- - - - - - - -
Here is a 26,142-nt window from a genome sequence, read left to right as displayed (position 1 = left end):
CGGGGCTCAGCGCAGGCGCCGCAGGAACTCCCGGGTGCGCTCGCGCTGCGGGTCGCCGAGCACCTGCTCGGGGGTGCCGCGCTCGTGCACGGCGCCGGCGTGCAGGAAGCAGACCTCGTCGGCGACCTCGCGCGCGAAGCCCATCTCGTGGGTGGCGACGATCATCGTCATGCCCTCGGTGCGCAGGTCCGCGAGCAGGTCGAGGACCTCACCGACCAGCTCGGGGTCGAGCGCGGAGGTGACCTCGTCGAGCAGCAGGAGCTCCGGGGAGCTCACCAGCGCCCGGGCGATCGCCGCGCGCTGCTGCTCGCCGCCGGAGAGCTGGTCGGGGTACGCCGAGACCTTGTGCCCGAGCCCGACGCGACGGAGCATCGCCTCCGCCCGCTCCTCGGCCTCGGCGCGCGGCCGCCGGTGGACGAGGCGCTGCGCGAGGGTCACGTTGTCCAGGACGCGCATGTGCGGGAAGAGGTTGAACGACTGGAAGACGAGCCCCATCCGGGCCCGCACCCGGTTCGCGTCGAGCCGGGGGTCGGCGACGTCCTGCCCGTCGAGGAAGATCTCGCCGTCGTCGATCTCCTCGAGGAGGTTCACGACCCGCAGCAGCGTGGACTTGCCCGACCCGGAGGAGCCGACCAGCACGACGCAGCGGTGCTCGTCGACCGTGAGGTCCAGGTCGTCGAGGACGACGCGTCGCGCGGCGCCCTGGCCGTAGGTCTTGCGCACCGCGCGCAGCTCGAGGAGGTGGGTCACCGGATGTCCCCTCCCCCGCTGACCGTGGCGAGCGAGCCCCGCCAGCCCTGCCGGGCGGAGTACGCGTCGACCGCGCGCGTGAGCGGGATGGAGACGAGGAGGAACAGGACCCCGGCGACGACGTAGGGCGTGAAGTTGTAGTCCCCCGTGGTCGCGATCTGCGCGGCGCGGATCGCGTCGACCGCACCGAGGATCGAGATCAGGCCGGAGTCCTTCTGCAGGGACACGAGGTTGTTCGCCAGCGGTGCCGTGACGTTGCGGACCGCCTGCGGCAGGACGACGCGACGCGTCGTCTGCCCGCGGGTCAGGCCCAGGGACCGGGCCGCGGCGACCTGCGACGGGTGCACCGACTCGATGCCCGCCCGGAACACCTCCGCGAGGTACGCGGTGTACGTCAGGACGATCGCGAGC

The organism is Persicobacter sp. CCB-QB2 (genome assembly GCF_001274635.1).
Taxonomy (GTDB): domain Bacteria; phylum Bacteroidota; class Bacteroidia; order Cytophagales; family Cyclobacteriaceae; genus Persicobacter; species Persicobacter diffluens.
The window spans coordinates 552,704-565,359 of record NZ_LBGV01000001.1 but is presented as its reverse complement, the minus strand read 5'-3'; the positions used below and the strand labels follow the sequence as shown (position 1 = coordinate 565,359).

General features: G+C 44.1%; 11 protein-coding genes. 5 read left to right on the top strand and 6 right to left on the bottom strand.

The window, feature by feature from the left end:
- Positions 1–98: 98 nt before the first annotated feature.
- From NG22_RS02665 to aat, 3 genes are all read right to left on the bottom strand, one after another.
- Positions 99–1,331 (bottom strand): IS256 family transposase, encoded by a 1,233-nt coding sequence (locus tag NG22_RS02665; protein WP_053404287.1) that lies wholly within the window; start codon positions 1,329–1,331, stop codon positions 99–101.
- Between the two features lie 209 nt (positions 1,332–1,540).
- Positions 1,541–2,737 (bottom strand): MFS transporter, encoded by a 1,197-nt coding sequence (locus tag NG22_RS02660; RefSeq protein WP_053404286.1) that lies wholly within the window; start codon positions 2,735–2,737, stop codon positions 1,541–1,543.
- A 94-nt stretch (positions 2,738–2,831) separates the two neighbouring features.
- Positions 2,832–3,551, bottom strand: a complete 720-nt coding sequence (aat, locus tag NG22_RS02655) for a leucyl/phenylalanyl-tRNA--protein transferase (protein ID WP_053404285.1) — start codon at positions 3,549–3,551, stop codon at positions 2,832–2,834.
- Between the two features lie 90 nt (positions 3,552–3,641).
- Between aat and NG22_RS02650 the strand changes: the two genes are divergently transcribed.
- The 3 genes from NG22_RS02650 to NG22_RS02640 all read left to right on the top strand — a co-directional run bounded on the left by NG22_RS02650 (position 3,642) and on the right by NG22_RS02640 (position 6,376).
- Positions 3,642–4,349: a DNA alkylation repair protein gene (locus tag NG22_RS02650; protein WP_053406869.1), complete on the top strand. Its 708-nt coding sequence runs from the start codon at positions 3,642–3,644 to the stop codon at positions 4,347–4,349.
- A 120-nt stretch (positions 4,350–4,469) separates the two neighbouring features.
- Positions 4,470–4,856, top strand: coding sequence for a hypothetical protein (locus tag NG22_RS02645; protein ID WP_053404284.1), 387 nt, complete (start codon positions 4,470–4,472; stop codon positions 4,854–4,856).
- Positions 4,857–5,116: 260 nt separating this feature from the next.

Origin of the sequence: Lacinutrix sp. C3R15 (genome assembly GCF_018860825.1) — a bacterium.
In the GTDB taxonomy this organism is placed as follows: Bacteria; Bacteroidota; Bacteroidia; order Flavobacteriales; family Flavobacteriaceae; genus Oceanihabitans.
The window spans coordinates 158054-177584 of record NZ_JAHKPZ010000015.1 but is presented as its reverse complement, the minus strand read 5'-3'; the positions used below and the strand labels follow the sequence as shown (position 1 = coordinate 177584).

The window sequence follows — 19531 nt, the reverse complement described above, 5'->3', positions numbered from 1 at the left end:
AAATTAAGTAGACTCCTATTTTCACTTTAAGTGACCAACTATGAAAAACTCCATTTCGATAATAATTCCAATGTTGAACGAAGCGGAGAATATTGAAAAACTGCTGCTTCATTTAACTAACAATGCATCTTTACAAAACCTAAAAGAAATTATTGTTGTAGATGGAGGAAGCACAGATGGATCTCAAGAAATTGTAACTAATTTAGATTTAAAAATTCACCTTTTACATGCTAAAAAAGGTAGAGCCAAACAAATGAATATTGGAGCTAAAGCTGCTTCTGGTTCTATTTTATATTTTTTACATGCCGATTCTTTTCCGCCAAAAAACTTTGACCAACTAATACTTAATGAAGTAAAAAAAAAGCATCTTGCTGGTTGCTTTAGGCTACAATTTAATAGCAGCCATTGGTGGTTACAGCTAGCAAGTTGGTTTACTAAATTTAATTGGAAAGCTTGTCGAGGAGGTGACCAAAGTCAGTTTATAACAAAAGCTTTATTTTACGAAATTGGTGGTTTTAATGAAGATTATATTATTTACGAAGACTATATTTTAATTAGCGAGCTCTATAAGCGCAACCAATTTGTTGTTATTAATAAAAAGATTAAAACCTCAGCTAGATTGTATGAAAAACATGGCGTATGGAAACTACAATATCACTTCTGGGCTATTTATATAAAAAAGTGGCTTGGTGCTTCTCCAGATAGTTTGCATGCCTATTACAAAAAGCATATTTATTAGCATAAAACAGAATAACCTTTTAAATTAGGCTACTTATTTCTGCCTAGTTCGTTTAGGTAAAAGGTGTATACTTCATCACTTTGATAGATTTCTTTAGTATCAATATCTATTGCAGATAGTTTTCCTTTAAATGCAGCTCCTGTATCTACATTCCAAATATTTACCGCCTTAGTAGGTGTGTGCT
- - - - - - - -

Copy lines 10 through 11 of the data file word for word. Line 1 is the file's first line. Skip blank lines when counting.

- Positions 99–1,331 (bottom strand): IS256 family transposase, encoded by a 1,233-nt coding sequence (locus tag NG22_RS02665; protein WP_053404287.1) that lies wholly within the window; start codon positions 1,329–1,331, stop codon positions 99–101.
- Between the two features lie 209 nt (positions 1,332–1,540).